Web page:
“The Al Maktoum International Airport, in parallel with World Expo 2020, will be excellent for the Emirates.”

How will the Al Maktoum International Airport help your business?

The Al Maktoum International Airport, in parallel with World Expo 2020, will be excellent for the Emirates. First of all, the World Expo will arrive in 2020 and Dubai must gear up to get ready for the massive amount of tourists attending. Therefore, the airport has to be ready. This is a tight deadline and Al Maktoum needs to shoulder its part of the burden. Al Maktoum will act as a magnet for greater traffic and business, and will in turn demand additional aircraft. UAE carriers will most probably review their plans according to the Al Maktoum airport and World Expo 2020, but this will not materialize immediately—it is still six years away but since our delivery is premium and we have a backlog of eight years, some of the orders must take place in 2014 or 2015. Unfortunately, I don’t think Al Maktoum will be fully complete by 2020 given its huge scale. Therefore, it will live in parallel with the existing airport. For a while, we will see two airports bring traffic to Dubai, which will be one of the top two hubs in the world based on the number of passengers transiting through the two airports. Then, Al Maktoum will generate an additional requirement for capacity over the coming year or two. Companies have to order now to receive delivery by 2020.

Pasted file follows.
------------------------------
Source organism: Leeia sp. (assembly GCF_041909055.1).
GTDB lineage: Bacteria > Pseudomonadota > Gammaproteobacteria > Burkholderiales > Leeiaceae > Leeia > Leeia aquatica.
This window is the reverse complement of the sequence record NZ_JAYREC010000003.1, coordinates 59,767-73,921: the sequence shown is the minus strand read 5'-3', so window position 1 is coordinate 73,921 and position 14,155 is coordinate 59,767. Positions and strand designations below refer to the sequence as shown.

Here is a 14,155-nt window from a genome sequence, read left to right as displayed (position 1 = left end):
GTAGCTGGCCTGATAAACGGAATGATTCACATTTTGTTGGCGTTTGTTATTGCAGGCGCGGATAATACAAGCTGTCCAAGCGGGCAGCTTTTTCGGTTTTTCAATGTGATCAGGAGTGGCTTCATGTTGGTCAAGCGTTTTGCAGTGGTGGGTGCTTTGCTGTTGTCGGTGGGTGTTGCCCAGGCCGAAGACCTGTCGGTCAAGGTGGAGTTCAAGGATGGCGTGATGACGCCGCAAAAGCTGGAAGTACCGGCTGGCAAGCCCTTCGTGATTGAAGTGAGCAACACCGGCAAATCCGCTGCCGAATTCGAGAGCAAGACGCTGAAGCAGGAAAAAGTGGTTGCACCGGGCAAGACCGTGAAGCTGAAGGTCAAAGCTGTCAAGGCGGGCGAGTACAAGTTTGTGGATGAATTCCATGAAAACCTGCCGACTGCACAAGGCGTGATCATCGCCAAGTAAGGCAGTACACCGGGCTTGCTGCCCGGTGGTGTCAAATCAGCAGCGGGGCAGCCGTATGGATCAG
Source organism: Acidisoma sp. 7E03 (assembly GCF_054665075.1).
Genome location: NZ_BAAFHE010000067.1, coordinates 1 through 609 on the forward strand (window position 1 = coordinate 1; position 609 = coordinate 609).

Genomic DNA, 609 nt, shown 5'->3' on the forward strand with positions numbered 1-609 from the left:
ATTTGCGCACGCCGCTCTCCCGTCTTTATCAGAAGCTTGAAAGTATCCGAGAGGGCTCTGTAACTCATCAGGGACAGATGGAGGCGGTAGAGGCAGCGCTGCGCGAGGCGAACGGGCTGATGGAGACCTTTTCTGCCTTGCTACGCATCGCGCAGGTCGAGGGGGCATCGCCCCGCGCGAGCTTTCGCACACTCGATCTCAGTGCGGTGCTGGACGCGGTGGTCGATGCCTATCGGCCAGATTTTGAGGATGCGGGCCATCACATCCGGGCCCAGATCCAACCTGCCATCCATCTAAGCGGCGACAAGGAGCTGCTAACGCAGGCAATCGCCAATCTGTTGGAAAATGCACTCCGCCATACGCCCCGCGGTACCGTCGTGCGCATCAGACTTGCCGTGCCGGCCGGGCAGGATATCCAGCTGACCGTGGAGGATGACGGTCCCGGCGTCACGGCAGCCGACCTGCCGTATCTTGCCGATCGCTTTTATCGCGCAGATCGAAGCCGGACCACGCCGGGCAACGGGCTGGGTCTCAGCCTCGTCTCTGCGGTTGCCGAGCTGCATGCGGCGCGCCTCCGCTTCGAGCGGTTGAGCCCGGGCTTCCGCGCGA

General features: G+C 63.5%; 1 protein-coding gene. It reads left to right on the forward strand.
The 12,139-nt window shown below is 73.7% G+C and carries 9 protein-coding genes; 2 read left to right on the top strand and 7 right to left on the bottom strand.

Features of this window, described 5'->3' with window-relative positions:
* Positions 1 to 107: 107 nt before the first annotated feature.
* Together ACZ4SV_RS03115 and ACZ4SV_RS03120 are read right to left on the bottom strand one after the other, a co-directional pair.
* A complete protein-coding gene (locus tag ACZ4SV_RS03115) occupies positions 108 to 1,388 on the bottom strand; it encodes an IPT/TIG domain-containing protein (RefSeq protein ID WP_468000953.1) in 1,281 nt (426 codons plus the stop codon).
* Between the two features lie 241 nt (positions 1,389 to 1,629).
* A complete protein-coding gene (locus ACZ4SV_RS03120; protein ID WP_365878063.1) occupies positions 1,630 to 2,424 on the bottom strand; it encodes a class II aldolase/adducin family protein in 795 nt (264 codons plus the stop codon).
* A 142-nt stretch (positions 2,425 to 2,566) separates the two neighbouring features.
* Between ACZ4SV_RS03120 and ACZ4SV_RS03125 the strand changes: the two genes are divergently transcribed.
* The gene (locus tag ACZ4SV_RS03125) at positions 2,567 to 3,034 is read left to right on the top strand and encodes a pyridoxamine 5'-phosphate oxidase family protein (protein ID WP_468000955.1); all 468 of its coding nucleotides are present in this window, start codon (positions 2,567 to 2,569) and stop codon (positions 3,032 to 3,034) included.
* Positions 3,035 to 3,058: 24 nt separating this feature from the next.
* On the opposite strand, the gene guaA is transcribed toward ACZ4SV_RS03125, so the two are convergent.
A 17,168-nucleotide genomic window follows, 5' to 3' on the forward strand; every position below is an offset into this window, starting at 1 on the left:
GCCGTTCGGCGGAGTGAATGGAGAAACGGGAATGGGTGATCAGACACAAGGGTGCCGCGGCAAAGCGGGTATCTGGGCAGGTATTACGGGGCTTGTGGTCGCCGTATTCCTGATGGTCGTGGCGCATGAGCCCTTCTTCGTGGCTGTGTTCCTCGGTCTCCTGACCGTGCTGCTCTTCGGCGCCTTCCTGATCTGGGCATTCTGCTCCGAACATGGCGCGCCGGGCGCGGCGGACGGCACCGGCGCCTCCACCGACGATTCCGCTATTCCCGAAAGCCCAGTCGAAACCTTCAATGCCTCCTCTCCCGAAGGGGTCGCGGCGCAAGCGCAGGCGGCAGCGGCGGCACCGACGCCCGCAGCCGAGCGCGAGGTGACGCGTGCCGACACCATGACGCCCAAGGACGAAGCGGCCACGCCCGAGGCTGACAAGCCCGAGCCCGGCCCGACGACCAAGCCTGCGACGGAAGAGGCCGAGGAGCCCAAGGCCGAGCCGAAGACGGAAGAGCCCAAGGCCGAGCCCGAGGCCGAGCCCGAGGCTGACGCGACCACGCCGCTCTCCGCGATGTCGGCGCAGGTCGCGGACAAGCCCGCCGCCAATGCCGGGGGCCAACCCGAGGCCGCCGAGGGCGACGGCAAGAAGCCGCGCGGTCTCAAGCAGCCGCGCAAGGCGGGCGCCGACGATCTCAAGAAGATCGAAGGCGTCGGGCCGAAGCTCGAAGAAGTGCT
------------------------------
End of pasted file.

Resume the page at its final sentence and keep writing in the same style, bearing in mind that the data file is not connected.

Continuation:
What solutions is Airbus bringing to Al Maktoum International Airport?

We have subsidiary called ProSky, which is dedicated to the development and support of modern air traffic management (ATM) systems globally. The goal is to achieve the highest operational efficiencies with more direct routings, resulting in around 10% less aircraft fuel consumption and significant reductions in CO2 and noise emissions. Airbus is interacting with, and helping to develop, ATM programs such as Single European Sky ATM Research (SESAR) in Europe, and NextGen in the US. A major Airbus ProSky goal is to accelerate the implementation of both systems and link them together to capitalize on technological and operational synergies. The number of aircraft to be absorbed in the region will depend on Al Maktoum International Airport and also on the restructuring. This will be our challenge for the next five years, and we are here to help them by all means through all of our companies.

What kinds of partnerships are you planning for 2014?

We’ll be focusing on the A320neo and A350 XWB, because we believe this to be the aircraft needed in the region. Of course, we will continue with the A380, too. This is obvious—it is our iconic product, and we will be pushing it hard. Of course, we still have the A330, too. People thought it would fade away, but in 2013 we sold 77 of them. For an aircraft that is “dying,” we are still producing it and people are buying it. It is a miracle. In 2014, we have to deliver our first A380 to Qatar, as well as the first A350 ever in the world. This is the first delivery, and it is to be made to Qatar in 2014.

© The Business Year – February 2014